On Sat, May 25, 2002 at 03:46:50AM -0500, Bob Tanner wrote:
> What prevents a man-in-the-middle attack?

Well, I thought the local IP address used to be used as part of the
negotiation ... but portswap through firewall must bypass that now,
because a client cannot know what it's external NAT IP would be.

An in the middle attack at system call level interface is always going
to be possible, with open operating systems.

> What prevents a user from picking out the embedded key and using it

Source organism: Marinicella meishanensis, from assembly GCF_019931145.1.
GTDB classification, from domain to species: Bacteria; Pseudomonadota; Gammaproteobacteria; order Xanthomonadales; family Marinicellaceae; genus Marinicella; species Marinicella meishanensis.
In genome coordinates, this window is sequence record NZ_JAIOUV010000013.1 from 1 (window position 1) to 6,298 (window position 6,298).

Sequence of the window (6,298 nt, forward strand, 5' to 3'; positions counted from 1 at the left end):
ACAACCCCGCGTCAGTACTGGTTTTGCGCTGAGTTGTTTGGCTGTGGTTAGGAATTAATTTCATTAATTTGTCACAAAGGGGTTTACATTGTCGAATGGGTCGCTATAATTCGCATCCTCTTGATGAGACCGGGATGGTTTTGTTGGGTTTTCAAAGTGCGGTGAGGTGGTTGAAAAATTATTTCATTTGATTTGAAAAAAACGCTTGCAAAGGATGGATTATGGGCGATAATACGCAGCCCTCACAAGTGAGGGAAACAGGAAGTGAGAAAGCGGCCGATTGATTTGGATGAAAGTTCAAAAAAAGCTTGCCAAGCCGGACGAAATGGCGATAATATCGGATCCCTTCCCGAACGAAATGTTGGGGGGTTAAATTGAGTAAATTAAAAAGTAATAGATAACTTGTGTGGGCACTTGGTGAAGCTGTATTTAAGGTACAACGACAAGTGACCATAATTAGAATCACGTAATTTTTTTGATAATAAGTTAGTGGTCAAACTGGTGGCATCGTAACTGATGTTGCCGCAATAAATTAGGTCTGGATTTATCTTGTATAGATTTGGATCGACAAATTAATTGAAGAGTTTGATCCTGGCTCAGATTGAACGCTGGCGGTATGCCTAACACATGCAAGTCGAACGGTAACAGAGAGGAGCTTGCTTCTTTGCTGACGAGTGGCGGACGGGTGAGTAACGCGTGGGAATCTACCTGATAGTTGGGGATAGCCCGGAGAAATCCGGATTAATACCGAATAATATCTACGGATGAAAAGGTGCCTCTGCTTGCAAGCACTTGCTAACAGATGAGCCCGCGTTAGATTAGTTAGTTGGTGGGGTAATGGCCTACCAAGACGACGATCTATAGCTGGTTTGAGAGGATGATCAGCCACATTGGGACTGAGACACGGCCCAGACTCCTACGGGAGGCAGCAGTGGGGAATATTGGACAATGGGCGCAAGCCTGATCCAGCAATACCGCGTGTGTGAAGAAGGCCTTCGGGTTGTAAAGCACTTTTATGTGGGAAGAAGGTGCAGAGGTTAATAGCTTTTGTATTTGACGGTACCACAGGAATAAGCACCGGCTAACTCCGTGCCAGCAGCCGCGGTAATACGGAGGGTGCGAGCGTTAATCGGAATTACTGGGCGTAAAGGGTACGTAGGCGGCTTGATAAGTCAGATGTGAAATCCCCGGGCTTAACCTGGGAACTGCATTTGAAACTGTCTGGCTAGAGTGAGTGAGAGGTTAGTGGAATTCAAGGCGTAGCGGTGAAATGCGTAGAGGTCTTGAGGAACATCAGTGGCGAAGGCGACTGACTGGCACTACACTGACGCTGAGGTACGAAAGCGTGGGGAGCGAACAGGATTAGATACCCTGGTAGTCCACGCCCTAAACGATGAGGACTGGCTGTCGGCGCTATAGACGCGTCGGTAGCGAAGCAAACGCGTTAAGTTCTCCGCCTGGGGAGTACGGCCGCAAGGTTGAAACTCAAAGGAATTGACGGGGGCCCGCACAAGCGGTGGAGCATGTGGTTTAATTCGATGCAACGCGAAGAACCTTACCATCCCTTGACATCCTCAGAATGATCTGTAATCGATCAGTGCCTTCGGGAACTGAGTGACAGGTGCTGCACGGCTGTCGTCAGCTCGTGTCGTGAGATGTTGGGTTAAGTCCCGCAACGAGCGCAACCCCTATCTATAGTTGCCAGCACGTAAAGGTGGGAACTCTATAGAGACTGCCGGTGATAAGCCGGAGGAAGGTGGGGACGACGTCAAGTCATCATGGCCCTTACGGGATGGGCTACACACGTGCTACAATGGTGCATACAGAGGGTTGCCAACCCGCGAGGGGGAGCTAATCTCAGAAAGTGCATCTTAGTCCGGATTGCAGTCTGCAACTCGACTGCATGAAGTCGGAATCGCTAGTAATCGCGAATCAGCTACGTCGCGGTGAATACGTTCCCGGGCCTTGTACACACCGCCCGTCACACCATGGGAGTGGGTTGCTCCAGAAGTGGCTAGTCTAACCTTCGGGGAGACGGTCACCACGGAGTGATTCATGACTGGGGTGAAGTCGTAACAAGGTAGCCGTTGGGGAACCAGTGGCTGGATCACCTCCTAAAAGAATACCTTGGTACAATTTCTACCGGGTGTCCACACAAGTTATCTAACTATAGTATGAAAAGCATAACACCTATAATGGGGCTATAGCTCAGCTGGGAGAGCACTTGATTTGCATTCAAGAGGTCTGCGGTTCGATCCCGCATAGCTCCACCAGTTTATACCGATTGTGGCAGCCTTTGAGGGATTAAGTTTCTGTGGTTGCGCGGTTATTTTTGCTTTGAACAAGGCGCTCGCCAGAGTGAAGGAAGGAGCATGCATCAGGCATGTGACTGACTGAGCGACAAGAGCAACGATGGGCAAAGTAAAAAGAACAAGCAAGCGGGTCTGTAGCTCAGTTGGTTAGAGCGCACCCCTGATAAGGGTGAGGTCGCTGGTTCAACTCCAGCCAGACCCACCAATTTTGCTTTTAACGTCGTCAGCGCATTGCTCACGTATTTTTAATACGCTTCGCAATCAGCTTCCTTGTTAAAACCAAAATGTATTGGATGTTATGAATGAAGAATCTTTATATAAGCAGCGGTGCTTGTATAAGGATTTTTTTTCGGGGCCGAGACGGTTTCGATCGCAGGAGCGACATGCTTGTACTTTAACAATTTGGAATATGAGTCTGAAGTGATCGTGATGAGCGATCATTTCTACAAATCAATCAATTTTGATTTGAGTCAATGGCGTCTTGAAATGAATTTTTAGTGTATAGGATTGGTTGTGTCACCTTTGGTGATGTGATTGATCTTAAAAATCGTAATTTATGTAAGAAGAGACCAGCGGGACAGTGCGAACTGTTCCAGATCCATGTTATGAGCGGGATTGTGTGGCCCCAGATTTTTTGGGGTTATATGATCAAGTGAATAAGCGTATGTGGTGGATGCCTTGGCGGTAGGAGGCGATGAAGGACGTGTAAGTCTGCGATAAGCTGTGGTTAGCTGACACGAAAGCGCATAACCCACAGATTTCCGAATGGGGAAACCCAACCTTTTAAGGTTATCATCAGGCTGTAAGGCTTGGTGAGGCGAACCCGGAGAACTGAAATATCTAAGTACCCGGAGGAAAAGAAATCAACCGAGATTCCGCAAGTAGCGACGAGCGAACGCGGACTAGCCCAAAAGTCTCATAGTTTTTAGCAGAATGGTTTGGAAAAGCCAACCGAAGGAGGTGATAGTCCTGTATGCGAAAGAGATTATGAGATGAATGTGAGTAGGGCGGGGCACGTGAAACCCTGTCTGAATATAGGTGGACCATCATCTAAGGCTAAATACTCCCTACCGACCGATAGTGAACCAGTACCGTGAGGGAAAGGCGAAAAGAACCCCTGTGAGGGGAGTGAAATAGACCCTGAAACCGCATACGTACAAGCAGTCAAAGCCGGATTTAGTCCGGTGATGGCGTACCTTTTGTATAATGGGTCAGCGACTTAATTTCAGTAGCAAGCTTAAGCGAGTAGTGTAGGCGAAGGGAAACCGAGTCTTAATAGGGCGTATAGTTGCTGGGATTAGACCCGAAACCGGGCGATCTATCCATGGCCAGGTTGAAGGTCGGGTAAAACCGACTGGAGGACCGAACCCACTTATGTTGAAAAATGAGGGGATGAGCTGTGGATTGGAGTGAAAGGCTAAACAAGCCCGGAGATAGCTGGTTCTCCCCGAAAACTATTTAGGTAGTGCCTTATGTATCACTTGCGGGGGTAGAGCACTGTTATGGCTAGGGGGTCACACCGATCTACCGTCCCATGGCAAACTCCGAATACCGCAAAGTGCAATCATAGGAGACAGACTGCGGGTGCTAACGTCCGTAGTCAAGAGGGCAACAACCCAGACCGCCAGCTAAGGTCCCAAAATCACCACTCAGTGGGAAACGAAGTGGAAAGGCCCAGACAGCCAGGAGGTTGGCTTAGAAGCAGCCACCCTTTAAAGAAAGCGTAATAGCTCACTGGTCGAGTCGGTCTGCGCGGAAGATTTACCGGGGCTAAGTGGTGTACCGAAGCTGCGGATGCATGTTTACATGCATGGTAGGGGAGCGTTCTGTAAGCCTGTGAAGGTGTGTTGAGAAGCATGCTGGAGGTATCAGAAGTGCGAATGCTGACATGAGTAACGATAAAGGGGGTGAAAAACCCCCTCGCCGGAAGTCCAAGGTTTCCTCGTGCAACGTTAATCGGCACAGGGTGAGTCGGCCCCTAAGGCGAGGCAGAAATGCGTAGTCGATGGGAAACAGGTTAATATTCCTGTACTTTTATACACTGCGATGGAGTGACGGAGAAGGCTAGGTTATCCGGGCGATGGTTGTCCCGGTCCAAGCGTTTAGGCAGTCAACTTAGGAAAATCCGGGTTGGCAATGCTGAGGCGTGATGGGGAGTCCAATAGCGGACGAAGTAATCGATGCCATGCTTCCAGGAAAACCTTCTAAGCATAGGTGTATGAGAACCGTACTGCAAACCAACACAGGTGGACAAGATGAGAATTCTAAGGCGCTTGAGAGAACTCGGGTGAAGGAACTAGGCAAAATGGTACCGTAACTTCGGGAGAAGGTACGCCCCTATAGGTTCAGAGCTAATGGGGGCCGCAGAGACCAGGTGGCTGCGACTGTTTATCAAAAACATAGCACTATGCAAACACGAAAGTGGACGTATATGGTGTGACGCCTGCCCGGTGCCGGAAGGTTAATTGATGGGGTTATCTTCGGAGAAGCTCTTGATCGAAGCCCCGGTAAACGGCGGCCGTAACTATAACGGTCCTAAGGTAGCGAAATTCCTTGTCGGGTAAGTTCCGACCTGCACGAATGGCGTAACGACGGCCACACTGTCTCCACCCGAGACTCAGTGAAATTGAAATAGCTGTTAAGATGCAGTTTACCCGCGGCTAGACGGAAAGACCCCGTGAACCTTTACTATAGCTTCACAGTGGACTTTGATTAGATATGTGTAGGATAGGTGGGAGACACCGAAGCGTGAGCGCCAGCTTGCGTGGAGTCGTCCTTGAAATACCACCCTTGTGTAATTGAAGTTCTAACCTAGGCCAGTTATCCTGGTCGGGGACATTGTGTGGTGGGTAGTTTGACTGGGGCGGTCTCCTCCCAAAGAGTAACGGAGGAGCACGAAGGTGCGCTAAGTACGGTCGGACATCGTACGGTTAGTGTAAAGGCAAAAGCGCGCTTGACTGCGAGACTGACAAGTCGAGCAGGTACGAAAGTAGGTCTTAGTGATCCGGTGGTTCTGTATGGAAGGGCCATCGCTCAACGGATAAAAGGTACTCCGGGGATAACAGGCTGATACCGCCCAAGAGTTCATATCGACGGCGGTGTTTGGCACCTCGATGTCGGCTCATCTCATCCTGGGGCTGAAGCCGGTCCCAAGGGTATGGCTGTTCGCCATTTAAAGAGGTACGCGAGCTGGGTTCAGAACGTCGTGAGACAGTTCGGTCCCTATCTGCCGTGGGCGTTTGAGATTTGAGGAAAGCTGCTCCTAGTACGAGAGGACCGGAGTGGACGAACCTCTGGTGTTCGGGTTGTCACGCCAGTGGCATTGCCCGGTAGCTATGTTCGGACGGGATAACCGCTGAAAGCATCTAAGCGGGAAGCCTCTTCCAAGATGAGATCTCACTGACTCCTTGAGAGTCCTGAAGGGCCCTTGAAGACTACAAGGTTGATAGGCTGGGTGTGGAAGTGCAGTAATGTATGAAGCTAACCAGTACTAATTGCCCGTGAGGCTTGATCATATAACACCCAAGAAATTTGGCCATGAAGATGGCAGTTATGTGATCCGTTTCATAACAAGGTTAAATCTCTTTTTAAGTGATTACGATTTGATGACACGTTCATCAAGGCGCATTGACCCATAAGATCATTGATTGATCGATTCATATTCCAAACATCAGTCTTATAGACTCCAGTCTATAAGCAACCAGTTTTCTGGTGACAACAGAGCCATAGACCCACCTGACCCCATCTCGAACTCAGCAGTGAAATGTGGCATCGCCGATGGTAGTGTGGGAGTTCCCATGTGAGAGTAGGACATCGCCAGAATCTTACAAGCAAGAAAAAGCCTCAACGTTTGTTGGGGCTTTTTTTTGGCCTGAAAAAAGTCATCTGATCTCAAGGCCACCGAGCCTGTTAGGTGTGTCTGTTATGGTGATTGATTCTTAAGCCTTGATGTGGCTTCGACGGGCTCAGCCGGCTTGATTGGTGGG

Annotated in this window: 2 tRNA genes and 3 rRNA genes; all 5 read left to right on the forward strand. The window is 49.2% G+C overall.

> (writing some code) to make a borg client that masquarades as a 
> blessed binary?

Not much.  There are some tricks in place to make it more difficult,
but it is not impossible.  The main defence is that the protocol and
data flow constrains the cheats that are possible, and so the reward
for making a borg is not particularly high, when compared to other games
that place more trust in their clients.

It is more important that the community believe that client 
authentication helps to prevent cheating.  That probably reduces cheat
attempts more than the actual defence capability.

Borg capability in Netrek is constrained to;
- predicting probable location of cloakers, by data analysis,
- automatic firing of weapons or activation of defensive measures,
- information processing, e.g. carrier highlighting.

James Cameron    mailto:quozl at us.netrek.org     http://quozl.netrek.org/